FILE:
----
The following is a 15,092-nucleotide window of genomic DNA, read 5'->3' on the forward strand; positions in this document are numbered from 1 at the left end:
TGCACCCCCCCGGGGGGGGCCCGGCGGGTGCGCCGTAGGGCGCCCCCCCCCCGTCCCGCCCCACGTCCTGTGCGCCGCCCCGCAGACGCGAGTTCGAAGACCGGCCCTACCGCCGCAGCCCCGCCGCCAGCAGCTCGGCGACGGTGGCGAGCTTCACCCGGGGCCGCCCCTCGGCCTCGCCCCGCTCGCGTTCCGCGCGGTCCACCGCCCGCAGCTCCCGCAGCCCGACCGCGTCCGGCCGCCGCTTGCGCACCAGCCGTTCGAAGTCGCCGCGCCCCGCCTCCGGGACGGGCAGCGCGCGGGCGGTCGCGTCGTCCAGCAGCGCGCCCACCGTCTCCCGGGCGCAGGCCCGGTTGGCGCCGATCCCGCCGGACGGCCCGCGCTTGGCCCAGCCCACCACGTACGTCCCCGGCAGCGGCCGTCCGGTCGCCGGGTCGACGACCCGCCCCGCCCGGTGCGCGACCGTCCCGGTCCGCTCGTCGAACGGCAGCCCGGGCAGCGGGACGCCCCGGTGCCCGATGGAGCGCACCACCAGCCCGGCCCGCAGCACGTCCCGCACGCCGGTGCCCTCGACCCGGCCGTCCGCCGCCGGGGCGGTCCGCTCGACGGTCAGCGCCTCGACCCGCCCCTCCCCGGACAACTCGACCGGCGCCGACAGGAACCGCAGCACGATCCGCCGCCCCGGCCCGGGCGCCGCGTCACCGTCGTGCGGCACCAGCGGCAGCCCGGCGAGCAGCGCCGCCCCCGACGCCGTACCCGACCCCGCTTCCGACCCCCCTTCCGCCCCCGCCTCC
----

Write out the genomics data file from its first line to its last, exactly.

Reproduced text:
The following is a 15,092-nucleotide window of genomic DNA, read 5'->3' on the forward strand; positions in this document are numbered from 1 at the left end:
TGCACCCCCCCGGGGGGGGCCCGGCGGGTGCGCCGTAGGGCGCCCCCCCCCCGTCCCGCCCCACGTCCTGTGCGCCGCCCCGCAGACGCGAGTTCGAAGACCGGCCCTACCGCCGCAGCCCCGCCGCCAGCAGCTCGGCGACGGTGGCGAGCTTCACCCGGGGCCGCCCCTCGGCCTCGCCCCGCTCGCGTTCCGCGCGGTCCACCGCCCGCAGCTCCCGCAGCCCGACCGCGTCCGGCCGCCGCTTGCGCACCAGCCGTTCGAAGTCGCCGCGCCCCGCCTCCGGGACGGGCAGCGCGCGGGCGGTCGCGTCGTCCAGCAGCGCGCCCACCGTCTCCCGGGCGCAGGCCCGGTTGGCGCCGATCCCGCCGGACGGCCCGCGCTTGGCCCAGCCCACCACGTACGTCCCCGGCAGCGGCCGTCCGGTCGCCGGGTCGACGACCCGCCCCGCCCGGTGCGCGACCGTCCCGGTCCGCTCGTCGAACGGCAGCCCGGGCAGCGGGACGCCCCGGTGCCCGATGGAGCGCACCACCAGCCCGGCCCGCAGCACGTCCCGCACGCCGGTGCCCTCGACCCGGCCGTCCGCCGCCGGGGCGGTCCGCTCGACGGTCAGCGCCTCGACCCGCCCCTCCCCGGACAACTCGACCGGCGCCGACAGGAACCGCAGCACGATCCGCCGCCCCGGCCCGGGCGCCGCGTCACCGTCGTGCGGCACCAGCGGCAGCCCGGCGAGCAGCGCCGCCCCCGACGCCGTACCCGACCCCGCTTCCGACCCCCCTTCCGCCCCCGCCTCC